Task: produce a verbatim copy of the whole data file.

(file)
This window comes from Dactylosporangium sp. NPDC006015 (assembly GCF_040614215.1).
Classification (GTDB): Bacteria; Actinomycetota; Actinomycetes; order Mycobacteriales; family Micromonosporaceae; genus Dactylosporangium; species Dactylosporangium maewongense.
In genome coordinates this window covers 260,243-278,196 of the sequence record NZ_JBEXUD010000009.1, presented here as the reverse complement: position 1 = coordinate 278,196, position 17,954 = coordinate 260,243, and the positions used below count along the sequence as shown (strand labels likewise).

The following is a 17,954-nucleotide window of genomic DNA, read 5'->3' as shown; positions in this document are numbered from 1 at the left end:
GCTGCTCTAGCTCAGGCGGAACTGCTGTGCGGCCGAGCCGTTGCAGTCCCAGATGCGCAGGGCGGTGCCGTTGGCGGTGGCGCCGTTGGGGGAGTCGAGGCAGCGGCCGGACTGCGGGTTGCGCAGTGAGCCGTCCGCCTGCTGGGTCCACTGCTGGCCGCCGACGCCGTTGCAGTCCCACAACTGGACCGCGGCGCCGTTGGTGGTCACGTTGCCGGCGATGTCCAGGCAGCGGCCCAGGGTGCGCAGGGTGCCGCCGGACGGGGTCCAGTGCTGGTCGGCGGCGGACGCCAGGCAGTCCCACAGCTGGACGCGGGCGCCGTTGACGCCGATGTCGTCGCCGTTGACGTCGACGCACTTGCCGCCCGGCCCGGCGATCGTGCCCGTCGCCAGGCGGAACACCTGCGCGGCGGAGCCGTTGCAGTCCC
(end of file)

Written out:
This window comes from Dactylosporangium sp. NPDC006015 (assembly GCF_040614215.1).
Classification (GTDB): Bacteria; Actinomycetota; Actinomycetes; order Mycobacteriales; family Micromonosporaceae; genus Dactylosporangium; species Dactylosporangium maewongense.
In genome coordinates this window covers 260,243-278,196 of the sequence record NZ_JBEXUD010000009.1, presented here as the reverse complement: position 1 = coordinate 278,196, position 17,954 = coordinate 260,243, and the positions used below count along the sequence as shown (strand labels likewise).

The following is a 17,954-nucleotide window of genomic DNA, read 5'->3' as shown; positions in this document are numbered from 1 at the left end:
GCTGCTCTAGCTCAGGCGGAACTGCTGTGCGGCCGAGCCGTTGCAGTCCCAGATGCGCAGGGCGGTGCCGTTGGCGGTGGCGCCGTTGGGGGAGTCGAGGCAGCGGCCGGACTGCGGGTTGCGCAGTGAGCCGTCCGCCTGCTGGGTCCACTGCTGGCCGCCGACGCCGTTGCAGTCCCACAACTGGACCGCGGCGCCGTTGGTGGTCACGTTGCCGGCGATGTCCAGGCAGCGGCCCAGGGTGCGCAGGGTGCCGCCGGACGGGGTCCAGTGCTGGTCGGCGGCGGACGCCAGGCAGTCCCACAGCTGGACGCGGGCGCCGTTGACGCCGATGTCGTCGCCGTTGACGTCGACGCACTTGCCGCCCGGCCCGGCGATCGTGCCCGTCGCCAGGCGGAACACCTGCGCGGCGGAGCCGTTGCAGTCCC